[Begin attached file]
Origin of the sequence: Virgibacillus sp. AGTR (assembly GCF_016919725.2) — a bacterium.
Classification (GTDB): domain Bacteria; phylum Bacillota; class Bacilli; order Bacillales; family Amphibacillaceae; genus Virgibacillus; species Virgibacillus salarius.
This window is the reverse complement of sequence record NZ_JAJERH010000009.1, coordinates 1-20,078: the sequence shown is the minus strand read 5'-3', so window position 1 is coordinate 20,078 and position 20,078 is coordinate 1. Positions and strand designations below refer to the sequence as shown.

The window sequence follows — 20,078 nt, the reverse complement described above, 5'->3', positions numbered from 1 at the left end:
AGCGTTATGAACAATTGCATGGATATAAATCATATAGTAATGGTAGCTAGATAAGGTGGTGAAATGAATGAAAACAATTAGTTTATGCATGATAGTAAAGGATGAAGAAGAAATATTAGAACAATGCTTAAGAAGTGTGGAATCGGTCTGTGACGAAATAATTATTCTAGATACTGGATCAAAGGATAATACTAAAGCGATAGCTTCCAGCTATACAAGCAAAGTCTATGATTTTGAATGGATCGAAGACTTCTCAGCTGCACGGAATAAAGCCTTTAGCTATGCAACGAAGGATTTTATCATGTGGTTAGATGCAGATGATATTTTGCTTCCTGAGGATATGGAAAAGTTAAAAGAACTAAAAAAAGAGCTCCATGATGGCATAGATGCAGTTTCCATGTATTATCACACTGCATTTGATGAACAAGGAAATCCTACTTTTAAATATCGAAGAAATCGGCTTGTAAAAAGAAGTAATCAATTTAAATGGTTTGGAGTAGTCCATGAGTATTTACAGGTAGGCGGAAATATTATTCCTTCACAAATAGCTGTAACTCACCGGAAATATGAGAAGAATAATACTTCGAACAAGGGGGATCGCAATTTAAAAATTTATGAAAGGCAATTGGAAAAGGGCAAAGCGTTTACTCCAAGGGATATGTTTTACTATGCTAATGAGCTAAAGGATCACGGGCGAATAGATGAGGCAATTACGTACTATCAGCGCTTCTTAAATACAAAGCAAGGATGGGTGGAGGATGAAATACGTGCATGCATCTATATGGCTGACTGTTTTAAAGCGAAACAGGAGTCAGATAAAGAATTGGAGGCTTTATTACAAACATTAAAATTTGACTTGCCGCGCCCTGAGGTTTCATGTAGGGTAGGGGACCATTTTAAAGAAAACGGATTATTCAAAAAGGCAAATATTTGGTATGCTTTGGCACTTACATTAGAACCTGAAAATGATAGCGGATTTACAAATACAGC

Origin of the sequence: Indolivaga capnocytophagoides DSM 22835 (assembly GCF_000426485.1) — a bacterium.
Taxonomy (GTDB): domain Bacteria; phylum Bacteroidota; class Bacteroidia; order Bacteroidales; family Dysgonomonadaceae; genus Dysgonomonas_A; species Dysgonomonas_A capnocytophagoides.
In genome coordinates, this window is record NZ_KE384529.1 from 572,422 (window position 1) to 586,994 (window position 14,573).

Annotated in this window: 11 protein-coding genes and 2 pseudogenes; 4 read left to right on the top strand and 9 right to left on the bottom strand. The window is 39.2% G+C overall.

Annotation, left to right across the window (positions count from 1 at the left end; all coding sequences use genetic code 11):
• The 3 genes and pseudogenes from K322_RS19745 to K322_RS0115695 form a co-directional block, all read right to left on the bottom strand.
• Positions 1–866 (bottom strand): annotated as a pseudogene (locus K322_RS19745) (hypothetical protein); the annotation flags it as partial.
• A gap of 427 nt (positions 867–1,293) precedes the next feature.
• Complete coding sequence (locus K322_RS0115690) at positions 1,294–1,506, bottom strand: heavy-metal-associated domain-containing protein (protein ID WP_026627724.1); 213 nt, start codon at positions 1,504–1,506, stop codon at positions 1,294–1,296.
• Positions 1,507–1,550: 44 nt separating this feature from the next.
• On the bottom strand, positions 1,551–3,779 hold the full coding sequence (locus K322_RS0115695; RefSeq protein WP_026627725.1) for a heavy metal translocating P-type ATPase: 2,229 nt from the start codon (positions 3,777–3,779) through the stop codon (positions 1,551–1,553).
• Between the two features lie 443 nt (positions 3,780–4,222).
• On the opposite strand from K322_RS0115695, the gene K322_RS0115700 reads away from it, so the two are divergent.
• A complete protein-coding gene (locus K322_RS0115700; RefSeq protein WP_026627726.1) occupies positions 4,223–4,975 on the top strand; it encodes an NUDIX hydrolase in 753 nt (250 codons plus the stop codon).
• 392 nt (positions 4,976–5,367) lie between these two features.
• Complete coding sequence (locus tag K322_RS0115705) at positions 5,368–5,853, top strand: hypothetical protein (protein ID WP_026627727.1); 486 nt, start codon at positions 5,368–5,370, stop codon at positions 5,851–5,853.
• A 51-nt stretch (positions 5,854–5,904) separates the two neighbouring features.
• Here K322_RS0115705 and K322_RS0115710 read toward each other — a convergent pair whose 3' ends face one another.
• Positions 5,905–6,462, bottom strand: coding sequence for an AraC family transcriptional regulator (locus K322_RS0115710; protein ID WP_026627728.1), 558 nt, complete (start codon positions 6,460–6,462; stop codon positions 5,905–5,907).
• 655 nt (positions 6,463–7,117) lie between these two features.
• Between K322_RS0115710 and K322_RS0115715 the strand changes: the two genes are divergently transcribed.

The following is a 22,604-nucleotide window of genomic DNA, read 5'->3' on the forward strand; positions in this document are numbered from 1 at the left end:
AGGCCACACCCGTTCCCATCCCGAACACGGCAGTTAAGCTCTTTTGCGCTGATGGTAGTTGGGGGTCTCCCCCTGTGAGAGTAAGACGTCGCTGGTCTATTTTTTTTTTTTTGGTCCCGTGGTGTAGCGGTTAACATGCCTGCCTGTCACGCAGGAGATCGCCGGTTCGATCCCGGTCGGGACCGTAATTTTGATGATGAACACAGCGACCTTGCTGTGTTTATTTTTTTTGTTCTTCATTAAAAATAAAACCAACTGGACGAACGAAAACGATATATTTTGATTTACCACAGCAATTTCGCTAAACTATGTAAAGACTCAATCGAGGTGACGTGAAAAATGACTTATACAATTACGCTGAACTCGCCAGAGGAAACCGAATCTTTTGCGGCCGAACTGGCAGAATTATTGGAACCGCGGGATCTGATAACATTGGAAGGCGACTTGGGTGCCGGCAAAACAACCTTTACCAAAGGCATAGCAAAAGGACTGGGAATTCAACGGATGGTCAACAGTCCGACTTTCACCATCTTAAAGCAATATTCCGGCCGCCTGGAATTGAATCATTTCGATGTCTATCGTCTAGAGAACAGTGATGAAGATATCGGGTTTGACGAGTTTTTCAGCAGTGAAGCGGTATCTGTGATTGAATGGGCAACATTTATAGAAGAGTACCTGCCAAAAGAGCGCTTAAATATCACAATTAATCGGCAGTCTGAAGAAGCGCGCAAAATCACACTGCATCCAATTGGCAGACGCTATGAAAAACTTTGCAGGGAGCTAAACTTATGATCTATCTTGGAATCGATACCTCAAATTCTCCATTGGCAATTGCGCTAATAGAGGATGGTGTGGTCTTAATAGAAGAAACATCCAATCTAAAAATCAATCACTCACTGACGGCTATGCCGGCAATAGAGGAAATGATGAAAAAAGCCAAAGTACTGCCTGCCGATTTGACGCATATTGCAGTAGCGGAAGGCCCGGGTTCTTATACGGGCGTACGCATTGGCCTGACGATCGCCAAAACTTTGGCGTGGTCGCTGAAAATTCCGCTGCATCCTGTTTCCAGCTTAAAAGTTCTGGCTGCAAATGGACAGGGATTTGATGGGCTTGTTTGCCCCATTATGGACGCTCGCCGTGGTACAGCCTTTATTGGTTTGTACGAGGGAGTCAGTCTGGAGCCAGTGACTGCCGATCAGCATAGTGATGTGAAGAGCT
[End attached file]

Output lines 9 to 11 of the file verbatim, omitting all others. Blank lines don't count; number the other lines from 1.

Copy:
Annotated in this window: 11 protein-coding genes and 2 pseudogenes; 4 read left to right on the top strand and 9 right to left on the bottom strand. The window is 39.2% G+C overall.

Annotation, left to right across the window (positions count from 1 at the left end; all coding sequences use genetic code 11):
• The 3 genes and pseudogenes from K322_RS19745 to K322_RS0115695 form a co-directional block, all read right to left on the bottom strand.